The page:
Noam Chomsky: Rebel Without a Pause Movie Review
For those unfamiliar with Chomsky's rhetoric (and I don't mean that pejoratively), Chomsky claims that -- in a nutshell -- we are being controlled by the government and the mass media, who are co-opted by business and interested in keeping us complacent through warmongering and scare tactics. This would all be dismissable as crackpot theorizing if Chomsky wasn't so erudite and didn't have the uncanny ability to footnote everything he says. Chomsky is simply brilliant, and many of the films about him make that apparent.
Rebel Without a Pause is a decent, if uninspiring, update to the most noteworthy Chomsky documentary (and the first), 1992's Manufacturing Consent, which is probably justified, since world events have changed dramatically in the intervening years. Chomsky -- seen here in footage taped at lectures and various chats with students -- hasn't, really. Oddly, he's a touch softer, if anything, as he's now seen that the Internet has opened up channels for advocacy and activism that didn't exist a decade ago. On the other hand, American imperialism gives Chomsky much to indict -- and his opinions on 9/11 and the 2nd Gulf War are accessible, interesting, and insightful (even if Michael Moore has been over much of the same ground).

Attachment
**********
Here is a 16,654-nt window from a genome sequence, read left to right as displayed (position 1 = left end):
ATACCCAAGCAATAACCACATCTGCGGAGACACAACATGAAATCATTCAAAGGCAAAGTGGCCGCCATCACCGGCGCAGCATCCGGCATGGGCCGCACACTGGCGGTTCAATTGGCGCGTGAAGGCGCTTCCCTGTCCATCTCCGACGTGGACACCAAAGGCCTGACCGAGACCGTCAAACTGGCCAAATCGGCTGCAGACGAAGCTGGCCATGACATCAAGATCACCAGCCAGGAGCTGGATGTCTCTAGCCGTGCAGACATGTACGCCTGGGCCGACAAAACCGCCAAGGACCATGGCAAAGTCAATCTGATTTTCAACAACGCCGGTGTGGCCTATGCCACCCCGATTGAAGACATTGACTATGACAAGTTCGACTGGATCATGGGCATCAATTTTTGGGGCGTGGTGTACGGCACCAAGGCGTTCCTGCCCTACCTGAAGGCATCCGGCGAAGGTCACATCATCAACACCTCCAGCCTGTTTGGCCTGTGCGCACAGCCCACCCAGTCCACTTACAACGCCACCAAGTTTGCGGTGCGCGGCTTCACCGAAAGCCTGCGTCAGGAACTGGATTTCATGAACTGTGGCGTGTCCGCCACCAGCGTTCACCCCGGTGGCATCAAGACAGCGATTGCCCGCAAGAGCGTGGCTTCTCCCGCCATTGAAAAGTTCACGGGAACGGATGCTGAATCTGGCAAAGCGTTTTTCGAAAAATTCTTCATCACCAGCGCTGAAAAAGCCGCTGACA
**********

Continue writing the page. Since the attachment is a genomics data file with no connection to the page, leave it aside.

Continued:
Too bad that filmmaker Will Pascoe doesn't have much access to Chomsky himself -- the closest he ever gets is interview Noam's wife Carol, plus various other fans of the Chomsky liturgy. There's only so much excitement a movie can generate by listening to first-year college kids ask nearly inaudible, pedantic questions of Chomsky while he scratches his face and nods. Why isn't Chomsky interviewed directly? After 20-odd movies, I'm willing to bet he's simply getting tired of being on camera.
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